It's no great secret that many American stars have performed less than spectacularly in match play. Mickelson is less than .500. Rickie Fowler has never won a match. Only J.B. Holmes and Patrick Reed have records to boast about, and each player has only competed in one Ryder Cup.
However, consider the quality of the U.S. side's core players outside of match play.
- Dustin Johnson: Official World Golf Ranking: No. 2
- Jordan Spieth: OWGR: No. 4
- Patrick Reed: OWGR: No. 8
- Rickie Fowler: OWGR: No. 9
- Phil Mickelson: OWGR: No. 15
- Jimmy Walker: OWGR: No. 16
Forgetting everything else, if these golfers play up to their ability levels during foursomes and four-ball play, the U.S. side simply has too much firepower for Europe to handle.
Team Europe Will Win If...
...veterans excel and rookies overperform.
Martin Kaymer, Sergio Garcia, Lee Westwood, Rory McIlroy, Henrik Stenson and Justin Rose have to be brilliant. The sextet will have to be solid Friday and Saturday and nearly sweep their singles matches to give the Europeans a legitimate chance.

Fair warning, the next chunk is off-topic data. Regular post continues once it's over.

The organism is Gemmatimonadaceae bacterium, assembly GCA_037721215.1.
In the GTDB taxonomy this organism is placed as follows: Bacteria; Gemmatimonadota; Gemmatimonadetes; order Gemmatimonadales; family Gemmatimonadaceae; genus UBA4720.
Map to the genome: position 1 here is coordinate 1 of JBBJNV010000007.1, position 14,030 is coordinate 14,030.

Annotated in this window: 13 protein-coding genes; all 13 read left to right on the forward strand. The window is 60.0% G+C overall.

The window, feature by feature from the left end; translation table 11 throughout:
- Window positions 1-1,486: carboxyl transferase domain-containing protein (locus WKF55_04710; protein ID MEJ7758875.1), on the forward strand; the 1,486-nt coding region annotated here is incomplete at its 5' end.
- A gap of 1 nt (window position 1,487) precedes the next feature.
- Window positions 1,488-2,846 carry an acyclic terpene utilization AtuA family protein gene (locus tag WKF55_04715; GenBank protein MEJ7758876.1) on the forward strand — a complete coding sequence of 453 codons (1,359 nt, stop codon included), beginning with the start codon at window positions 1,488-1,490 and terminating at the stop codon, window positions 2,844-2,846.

Expecting multiple points from Wood, Pieters and Sullivan to be brilliant in their first Ryder Cups is a big ask. From Willett, a Masters champion and No. 10 golfer in the OWGR, and Bello, perhaps a bit more can be expected.
The Europeans only have three golfers in the top 25 of the OWGR (compared to the Americans 10). So it will take some seriously inspired play all around to win.
USA wins: 15.5-12.5
We see the U.S. side rallying around the memory of the legendary Arnold Palmer, who passed away Sunday at 87. The beloved Palmer, who won the second-most Ryder Cup points of all time, 23, will serve as inspiration for the Americans to take down the Europeans this year.
The home-court advantage should be good enough for at least a one-point difference in the winning scores.
And assuming the likes of Spieth, Fowler, Reed and Johnson step up to the plate and take care of business, the U.S. side's superior talent, coupled with the Palmerian motivation, will see the cup returning to American hands for the first time since 2008.